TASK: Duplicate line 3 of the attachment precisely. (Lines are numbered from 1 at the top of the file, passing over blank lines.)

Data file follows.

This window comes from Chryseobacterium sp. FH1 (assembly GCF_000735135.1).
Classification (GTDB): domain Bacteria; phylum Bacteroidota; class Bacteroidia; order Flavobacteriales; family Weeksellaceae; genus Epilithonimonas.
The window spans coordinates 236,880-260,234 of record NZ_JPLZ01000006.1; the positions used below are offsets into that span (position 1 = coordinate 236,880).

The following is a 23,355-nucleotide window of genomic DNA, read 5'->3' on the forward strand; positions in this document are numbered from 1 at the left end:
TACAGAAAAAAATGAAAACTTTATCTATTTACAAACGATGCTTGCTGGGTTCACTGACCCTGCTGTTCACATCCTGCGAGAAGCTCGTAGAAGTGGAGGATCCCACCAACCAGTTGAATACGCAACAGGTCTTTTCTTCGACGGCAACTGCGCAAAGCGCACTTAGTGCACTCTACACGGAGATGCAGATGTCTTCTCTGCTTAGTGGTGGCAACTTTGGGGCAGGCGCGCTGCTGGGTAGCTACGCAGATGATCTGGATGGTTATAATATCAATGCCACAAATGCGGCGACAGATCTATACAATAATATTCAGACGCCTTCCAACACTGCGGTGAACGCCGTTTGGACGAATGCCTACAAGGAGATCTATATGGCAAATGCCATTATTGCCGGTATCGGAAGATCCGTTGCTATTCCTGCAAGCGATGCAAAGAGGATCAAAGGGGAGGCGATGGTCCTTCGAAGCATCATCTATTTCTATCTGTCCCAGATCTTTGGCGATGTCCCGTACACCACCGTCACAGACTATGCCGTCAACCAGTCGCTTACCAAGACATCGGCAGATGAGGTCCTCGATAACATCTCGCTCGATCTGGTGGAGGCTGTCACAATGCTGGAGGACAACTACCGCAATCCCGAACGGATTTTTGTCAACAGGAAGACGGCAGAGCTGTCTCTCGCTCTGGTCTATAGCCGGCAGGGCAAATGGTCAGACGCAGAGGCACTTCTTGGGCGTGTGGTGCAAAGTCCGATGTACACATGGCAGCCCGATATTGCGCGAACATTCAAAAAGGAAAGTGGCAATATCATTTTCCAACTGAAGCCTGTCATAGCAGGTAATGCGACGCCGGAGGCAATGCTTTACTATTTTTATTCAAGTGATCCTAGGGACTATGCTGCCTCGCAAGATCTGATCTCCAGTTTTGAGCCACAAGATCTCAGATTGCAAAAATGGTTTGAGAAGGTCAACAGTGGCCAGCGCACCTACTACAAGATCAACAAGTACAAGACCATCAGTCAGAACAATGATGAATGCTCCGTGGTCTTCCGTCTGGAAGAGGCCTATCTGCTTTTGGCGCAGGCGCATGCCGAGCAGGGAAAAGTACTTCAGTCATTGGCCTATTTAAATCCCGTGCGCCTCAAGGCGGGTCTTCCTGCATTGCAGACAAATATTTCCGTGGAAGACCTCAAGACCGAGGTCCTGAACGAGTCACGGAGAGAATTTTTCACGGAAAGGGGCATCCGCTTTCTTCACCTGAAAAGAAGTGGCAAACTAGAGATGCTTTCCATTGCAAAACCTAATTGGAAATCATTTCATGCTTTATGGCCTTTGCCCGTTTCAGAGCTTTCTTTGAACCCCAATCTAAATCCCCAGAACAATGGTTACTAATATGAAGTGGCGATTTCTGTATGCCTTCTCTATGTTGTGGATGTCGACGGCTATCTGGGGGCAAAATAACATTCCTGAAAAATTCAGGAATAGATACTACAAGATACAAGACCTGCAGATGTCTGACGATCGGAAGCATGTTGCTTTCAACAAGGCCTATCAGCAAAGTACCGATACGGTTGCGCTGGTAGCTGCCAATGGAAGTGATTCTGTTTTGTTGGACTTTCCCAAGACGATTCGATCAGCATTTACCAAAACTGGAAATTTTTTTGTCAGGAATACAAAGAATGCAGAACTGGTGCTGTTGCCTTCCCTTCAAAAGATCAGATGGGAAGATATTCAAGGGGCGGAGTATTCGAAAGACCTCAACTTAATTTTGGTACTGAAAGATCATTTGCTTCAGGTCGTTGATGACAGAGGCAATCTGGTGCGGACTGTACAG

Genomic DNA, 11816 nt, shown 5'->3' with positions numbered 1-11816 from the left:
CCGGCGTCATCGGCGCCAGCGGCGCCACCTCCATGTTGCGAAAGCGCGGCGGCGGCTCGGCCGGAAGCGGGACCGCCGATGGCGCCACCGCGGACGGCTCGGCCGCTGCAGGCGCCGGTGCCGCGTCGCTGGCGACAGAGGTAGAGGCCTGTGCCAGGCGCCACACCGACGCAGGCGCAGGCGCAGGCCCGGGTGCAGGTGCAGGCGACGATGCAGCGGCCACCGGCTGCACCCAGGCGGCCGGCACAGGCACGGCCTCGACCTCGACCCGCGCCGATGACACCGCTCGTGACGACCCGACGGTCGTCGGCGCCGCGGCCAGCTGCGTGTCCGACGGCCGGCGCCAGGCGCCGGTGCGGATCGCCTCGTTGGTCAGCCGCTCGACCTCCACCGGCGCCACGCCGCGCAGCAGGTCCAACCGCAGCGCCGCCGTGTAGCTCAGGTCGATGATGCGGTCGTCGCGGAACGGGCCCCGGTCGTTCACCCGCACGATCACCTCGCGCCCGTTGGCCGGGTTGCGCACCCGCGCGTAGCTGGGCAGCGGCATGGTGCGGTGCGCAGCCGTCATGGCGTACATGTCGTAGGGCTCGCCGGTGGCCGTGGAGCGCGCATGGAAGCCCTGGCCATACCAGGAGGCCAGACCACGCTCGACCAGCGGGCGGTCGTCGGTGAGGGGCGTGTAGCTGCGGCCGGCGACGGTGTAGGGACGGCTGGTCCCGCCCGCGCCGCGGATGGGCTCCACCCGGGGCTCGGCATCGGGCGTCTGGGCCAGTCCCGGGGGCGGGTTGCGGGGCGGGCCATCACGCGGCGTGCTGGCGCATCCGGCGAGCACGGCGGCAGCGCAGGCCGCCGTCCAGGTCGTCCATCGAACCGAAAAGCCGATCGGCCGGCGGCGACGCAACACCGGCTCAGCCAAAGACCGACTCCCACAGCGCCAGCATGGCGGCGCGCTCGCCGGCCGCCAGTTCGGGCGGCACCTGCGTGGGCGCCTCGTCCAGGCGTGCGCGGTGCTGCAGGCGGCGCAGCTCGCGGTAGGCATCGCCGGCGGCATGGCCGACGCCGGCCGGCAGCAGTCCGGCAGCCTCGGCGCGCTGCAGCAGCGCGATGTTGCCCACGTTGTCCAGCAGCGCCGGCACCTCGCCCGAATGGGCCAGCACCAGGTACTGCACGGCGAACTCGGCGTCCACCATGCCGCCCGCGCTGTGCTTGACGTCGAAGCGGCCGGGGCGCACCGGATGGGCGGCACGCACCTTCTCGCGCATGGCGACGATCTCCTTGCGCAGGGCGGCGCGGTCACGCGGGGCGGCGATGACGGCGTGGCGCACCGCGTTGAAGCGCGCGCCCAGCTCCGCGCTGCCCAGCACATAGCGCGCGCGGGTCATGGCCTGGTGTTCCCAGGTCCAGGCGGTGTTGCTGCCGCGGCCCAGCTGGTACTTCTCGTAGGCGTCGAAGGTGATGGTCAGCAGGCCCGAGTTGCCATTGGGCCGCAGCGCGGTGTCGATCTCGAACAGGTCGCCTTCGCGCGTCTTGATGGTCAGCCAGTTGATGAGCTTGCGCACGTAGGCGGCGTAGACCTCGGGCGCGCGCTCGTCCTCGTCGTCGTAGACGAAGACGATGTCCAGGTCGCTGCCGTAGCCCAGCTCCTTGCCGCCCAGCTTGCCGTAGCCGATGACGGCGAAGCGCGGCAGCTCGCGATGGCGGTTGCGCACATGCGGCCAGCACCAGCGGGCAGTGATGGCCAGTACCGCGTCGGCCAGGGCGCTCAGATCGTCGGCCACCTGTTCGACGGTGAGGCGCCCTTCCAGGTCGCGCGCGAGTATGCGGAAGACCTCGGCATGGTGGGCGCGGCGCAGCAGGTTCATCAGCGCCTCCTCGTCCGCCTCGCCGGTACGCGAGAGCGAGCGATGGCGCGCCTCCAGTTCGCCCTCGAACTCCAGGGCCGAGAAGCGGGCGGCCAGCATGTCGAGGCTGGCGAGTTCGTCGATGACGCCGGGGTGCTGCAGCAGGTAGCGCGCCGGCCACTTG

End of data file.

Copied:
The window spans coordinates 236,880-260,234 of record NZ_JPLZ01000006.1; the positions used below are offsets into that span (position 1 = coordinate 236,880).